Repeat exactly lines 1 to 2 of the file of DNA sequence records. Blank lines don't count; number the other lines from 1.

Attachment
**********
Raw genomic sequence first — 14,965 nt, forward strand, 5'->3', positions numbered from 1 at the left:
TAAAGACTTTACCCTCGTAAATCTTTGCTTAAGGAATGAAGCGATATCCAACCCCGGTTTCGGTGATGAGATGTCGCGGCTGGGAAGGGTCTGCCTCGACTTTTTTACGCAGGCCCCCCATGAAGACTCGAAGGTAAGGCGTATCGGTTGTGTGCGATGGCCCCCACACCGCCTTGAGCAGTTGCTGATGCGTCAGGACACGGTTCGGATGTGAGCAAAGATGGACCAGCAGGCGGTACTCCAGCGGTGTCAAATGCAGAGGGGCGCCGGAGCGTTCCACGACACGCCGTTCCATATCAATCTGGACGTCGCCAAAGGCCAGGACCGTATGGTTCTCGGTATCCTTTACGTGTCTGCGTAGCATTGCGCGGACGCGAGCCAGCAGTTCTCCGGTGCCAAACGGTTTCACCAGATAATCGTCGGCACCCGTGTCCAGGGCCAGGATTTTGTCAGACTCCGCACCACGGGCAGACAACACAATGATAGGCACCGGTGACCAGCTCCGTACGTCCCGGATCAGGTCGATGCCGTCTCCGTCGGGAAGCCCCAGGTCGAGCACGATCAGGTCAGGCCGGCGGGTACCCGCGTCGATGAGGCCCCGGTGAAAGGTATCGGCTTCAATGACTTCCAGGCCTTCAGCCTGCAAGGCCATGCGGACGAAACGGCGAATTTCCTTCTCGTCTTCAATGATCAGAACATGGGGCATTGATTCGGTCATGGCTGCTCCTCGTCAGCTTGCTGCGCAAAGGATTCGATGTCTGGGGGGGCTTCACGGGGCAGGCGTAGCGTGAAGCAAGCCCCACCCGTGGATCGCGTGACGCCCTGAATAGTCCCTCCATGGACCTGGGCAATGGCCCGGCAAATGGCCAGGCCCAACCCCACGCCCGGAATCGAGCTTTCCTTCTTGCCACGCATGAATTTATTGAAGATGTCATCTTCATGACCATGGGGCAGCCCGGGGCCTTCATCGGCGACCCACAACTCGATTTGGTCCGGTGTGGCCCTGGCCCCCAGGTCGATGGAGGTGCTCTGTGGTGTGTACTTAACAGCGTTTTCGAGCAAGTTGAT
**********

Raw genomic sequence first — 14,965 nt, forward strand, 5'->3', positions numbered from 1 at the left:
TAAAGACTTTACCCTCGTAAATCTTTGCTTAAGGAATGAAGCGATATCCAACCCCGGTTTCGGTGATGAGATGTCGCGGCTGGGAAGGGTCTGCCTCGACTTTTTTACGCAGGCCCCCCATGAAGACTCGAAGGTAAGGCGTATCGGTTGTGTGCGATGGCCCCCACACCGCCTTGAGCAGTTGCTGATGCGTCAGGACACGGTTCGGATGTGAGCAAAGATGGACCAGCAGGCGGTACTCCAGCGGTGTCAAATGCAGAGGGGCGCCGGAGCGTTCCACGACACGCCGTTCCATATCAATCTGGACGTCGCCAAAGGCCAGGACCGTATGGTTCTCGGTATCCTTTACGTGTCTGCGTAGCATTGCGCGGACGCGAGCCAGCAGTTCTCCGGTGCCAAACGGTTTCACCAGATAATCGTCGGCACCCGTGTCCAGGGCCAGGATTTTGTCAGACTCCGCACCACGGGCAGACAACACAATGATAGGCACCGGTGACCAGCTCCGTACGTCCCGGATCAGGTCGATGCCGTCTCCGTCGGGAAGCCCCAGGTCGAGCACGATCAGGTCAGGCCGGCGGGTACCCGCGTCGATGAGGCCCCGGTGAAAGGTATCGGCTTCAATGACTTCCAGGCCTTCAGCCTGCAAGGCCATGCGGACGAAACGGCGAATTTCCTTCTCGTCTTCAATGATCAGAACATGGGGCATTGATTCGGTCATGGCTGCTCCTCGTCAGCTTGCTGCGCAAAGGATTCGATGTCTGGGGGGGCTTCACGGGGCAGGCGTAGCGTGAAGCAAGCCCCACCCGTGGATCGCGTGACGCCCTGAATAGTCCCTCCATGGACCTGGGCAATGGCCCGGCAAATGGCCAGGCCCAACCCCACGCCCGGAATCGAGCTTTCCTTCTTGCCACGCATGAATTTATTGAAGATGTCATCTTCATGACCATGGGGCAGCCCGGGGCCTTCATCGGCGACCCACAACTCGATTTGGTCCGGTGTGGCCCTGGCCCCCAGGTCGATGGAGGTGCTCTGTGGTGTGTACTTAACAGCGTTTTCGAGCAAGTTGAT